But 40.4 percent of voters in Oregon still accounts for 949,646 people, and while all 949,646 people had their different reasons for voting for Trump, there are still some common themes amongst them. According to the Pew Research Center, two particularly heated subjects, racial injustice and general distrust of government, separated most Biden supporters from most Trump supporters. Taking all of these pieces into account and after a summer full of protesting and racial tension influencing an increase in general distrust on both sides of long-standing institutions, it's no surprise the reaction from the right has been so intense, and sometimes even bordering on violent.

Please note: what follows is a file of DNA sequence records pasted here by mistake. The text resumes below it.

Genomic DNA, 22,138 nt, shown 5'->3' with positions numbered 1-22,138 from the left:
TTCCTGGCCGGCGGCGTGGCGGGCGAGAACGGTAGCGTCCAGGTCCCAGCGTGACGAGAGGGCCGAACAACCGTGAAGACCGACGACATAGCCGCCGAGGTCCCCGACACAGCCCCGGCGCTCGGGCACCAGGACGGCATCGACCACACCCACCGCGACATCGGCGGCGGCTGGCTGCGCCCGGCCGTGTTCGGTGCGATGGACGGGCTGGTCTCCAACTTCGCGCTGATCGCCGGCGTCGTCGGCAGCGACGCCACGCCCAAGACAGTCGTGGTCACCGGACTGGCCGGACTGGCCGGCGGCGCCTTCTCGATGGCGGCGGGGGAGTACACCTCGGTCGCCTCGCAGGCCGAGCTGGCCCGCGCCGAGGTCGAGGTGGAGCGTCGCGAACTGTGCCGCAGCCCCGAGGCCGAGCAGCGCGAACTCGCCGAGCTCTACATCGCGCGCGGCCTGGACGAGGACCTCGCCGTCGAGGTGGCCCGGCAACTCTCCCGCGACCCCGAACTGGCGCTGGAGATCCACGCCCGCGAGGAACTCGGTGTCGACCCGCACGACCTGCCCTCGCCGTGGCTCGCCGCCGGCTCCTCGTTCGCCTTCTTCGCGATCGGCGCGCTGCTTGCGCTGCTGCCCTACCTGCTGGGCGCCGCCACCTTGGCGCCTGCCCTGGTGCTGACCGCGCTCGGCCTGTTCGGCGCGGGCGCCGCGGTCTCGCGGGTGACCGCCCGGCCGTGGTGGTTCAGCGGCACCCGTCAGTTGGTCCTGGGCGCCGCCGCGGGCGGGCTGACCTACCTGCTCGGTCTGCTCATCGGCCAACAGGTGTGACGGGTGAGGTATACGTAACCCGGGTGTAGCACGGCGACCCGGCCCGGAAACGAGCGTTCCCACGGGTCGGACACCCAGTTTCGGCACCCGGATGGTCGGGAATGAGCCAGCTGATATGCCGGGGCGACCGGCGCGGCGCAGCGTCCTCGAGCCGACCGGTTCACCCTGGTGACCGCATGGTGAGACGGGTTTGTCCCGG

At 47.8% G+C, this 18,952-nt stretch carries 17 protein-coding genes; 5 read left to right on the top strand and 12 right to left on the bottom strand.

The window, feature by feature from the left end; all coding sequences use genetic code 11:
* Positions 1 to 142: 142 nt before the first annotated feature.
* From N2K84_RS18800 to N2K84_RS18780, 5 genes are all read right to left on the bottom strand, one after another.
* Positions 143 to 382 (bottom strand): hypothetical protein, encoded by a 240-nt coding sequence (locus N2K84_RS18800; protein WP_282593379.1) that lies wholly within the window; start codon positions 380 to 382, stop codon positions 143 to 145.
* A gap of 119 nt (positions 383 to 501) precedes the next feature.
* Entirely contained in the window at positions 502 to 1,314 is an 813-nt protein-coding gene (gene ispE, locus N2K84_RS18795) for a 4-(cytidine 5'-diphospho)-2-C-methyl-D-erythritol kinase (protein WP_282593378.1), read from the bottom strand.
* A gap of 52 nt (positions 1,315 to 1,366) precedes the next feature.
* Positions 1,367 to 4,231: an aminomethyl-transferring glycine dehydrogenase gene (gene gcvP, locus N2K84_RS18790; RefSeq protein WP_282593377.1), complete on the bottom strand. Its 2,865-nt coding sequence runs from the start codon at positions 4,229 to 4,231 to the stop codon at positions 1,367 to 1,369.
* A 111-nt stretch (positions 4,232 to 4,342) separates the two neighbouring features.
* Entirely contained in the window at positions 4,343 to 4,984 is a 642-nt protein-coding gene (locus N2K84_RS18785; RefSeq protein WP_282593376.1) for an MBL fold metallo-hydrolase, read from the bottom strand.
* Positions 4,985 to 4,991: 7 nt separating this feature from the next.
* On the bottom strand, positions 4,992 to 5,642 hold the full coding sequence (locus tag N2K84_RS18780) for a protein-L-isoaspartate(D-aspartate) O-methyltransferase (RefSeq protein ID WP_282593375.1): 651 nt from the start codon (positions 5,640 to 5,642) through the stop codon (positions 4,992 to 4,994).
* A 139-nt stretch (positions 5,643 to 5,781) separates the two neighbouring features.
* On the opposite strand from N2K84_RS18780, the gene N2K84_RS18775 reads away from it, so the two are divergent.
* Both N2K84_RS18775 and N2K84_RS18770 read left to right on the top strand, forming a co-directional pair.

This is why anyone who stands for equity in society and stands against bigotry in all forms must not get complacent during the Biden administration. It can be argued that complacency amongst liberal voters pre-2016 is a big reason why Donald Trump was able to get into office, and why so many people still support him to no end even after he lost the election. While Trump himself will leave the presidency, he opened the door for more like him to come, and there’s a strong possibility that whoever will come through that open door will do more harm to this country than Trump did. But this damage is preventable. The two main ways that we can prevent this from happening is to ensure enthusiasm amongst left and liberal leaning people in this country keeps growing as the years go by, as well as supporting policies that would benefit working class communities across the nation.